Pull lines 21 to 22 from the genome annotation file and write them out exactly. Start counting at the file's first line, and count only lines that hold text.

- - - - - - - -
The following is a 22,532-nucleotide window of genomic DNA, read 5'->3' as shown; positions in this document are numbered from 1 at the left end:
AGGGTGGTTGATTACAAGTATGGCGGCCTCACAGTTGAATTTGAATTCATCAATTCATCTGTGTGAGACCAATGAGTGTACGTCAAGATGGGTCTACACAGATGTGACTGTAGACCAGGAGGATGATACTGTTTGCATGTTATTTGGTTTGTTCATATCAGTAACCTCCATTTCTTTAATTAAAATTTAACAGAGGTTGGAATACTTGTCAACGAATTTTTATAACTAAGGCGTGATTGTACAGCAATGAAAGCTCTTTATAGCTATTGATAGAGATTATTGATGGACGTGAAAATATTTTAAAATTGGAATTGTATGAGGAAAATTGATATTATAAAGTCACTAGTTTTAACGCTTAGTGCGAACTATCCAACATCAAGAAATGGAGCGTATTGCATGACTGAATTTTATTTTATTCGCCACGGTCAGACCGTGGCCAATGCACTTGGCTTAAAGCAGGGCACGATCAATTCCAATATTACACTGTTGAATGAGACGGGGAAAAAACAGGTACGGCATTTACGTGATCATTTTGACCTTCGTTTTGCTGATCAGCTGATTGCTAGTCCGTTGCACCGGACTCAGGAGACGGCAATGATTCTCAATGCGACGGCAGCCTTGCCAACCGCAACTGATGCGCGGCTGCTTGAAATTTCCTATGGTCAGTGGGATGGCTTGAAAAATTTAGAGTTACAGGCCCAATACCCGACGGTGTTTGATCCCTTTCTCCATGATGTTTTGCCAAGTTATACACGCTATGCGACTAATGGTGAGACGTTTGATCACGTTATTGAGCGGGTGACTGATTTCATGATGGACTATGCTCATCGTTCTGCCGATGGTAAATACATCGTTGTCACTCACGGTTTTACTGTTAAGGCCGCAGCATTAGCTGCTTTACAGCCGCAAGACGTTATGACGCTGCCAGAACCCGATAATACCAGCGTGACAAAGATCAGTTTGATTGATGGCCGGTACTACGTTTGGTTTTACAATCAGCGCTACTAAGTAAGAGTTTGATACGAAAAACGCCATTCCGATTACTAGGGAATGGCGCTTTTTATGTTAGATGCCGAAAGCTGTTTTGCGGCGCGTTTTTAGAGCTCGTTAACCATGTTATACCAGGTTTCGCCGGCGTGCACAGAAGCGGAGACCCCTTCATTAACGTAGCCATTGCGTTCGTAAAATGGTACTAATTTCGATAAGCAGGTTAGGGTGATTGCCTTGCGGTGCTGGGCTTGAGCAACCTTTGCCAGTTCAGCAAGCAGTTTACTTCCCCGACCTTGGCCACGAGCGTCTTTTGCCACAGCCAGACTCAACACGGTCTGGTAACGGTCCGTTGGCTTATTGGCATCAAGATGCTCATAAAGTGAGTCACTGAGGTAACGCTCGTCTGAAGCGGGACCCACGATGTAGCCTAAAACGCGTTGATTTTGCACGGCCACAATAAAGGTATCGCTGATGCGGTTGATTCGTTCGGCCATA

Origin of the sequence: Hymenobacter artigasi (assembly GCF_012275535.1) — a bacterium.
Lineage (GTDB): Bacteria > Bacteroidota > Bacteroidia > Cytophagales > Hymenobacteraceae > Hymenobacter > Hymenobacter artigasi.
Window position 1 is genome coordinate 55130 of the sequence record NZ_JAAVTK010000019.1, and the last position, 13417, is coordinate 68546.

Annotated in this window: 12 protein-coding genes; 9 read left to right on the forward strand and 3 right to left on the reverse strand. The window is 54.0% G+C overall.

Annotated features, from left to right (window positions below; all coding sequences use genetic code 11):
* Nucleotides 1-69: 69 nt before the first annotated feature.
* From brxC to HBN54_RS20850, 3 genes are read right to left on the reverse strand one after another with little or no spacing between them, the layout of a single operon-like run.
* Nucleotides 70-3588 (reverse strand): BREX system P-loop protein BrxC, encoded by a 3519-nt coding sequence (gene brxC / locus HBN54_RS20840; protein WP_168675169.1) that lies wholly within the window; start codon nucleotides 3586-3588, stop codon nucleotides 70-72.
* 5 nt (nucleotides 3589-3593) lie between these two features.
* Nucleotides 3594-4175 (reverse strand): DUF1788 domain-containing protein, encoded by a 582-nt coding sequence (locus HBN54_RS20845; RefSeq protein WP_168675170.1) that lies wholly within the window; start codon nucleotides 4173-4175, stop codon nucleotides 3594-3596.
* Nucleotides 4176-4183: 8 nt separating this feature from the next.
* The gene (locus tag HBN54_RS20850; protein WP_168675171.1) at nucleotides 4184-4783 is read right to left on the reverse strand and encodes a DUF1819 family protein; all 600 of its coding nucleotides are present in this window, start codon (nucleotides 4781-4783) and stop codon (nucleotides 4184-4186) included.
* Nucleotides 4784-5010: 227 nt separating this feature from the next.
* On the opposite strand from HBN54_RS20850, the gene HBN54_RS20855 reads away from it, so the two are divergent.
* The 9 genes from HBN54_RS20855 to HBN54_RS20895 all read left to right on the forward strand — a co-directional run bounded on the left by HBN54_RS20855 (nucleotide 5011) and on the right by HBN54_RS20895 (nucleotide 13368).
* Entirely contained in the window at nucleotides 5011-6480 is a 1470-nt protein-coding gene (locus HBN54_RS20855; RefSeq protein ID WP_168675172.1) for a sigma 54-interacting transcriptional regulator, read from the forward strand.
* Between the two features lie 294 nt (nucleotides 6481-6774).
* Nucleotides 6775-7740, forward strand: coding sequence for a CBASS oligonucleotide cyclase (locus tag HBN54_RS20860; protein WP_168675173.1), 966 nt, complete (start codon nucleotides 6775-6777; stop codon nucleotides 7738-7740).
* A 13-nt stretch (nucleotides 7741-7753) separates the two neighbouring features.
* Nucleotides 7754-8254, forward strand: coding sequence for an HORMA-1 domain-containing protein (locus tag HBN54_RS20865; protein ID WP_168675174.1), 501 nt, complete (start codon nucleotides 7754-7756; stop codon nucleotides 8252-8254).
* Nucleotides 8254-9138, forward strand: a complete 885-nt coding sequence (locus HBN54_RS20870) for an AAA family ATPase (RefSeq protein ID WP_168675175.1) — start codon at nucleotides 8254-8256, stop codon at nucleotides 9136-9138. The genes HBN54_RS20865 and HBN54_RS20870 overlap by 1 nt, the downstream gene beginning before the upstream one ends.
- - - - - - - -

* A 13-nt stretch (nucleotides 7741-7753) separates the two neighbouring features.
* Nucleotides 7754-8254, forward strand: coding sequence for an HORMA-1 domain-containing protein (locus tag HBN54_RS20865; protein ID WP_168675174.1), 501 nt, complete (start codon nucleotides 7754-7756; stop codon nucleotides 8252-8254).